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Bayesian Spatial Modelling of HIV Prevalence in Jimma Zone, Ethiopia

Authors
  • kassa, legesse
Publication Date
Mar 08, 2023
Identifiers
DOI: 10.3390/diseases11010046
OAI: oai:mdpi.com:/2079-9721/11/1/46/
Source
MDPI
Keywords
Language
English
License
Green
External links

Abstract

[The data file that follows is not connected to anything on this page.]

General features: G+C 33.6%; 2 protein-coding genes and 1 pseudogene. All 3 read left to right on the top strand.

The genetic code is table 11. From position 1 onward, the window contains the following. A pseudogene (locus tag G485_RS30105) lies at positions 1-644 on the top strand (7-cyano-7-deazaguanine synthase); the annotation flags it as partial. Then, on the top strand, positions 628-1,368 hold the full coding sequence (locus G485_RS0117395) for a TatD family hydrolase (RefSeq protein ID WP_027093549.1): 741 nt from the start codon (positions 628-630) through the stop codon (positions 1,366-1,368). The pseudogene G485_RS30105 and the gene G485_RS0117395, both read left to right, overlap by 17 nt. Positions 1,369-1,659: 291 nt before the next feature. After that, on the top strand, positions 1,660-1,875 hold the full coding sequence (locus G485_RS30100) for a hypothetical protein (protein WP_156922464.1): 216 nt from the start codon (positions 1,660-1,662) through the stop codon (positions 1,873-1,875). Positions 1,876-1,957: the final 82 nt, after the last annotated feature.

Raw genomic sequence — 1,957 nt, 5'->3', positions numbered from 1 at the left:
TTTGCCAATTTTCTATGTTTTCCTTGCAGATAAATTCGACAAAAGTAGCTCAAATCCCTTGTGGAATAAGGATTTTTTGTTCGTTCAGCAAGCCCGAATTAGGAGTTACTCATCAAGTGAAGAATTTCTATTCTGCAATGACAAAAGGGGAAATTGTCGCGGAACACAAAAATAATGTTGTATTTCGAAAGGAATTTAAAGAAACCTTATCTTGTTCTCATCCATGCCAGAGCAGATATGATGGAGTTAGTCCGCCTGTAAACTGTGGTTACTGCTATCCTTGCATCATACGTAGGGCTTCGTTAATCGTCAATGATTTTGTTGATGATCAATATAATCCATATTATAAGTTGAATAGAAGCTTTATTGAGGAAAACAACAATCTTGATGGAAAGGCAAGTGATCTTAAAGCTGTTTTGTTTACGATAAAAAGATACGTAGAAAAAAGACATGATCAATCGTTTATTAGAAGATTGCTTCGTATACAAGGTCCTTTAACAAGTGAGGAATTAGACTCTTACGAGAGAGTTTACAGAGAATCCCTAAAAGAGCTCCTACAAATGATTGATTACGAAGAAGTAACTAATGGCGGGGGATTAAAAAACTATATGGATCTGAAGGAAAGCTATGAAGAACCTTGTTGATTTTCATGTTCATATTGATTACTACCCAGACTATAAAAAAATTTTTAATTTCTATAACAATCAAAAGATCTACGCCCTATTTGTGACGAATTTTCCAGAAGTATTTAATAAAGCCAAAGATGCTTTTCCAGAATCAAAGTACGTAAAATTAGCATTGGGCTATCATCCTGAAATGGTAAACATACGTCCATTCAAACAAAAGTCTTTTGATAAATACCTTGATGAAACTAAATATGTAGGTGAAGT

Background: Although the human immunodeficiency virus (HIV) is spatially heterogeneous in Ethiopia, current regional estimates of HIV prevalence hide the epidemic’s heterogeneity. A thorough examination of the prevalence of HIV infection using district-level data could assist to develop HIV prevention strategies. The aims of this study were to examine the spatial clustering of HIV prevalence in Jimma Zone at district level and assess the effects of patient characteristics on the prevalence of HIV infection. Methods: The 8440 files of patients who underwent HIV testing in the 22 Districts of Jimma Zone between September 2018 and August 2019 were the source of data for this study. The global Moran’s index, Getis–Ord Gi* local statistic, and Bayesian hierarchical spatial modelling approach were applied to address the research objectives. Results: Positive spatial autocorrelation was observed in the districts and the local indicators of spatial analysis using the Getis–Ord statistic also identified three districts, namely Agaro, Gomma and Nono Benja, as hotspots, and two districts, namely Mancho and Omo Beyam, as coldspots with 95% and 90% confidence levels, respectively, for HIV prevalence. The results also showed eight patient-related characteristics that were considered in the study were associated with HIV prevalence in the study area. Furthermore, after accounting for these characteristics in the fitted model, there was no spatial clustering of HIV prevalence suggesting the patient characteristics had explained most of the heterogeneity in HIV prevalence in Jimma Zone for the study data. Conclusions: The identification of hotspot districts and the spatial dynamic of HIV infection in Jimma Zone at district level may allow health policymakers in the zone or Oromiya region or at national level to develop geographically specific strategies to prevent HIV transmission. Because clinic register data were used in the study, it is important to use caution when interpreting the results. The results are restricted to Jimma Zone districts and may not be generalizable to Ethiopia or the Oromiya region.

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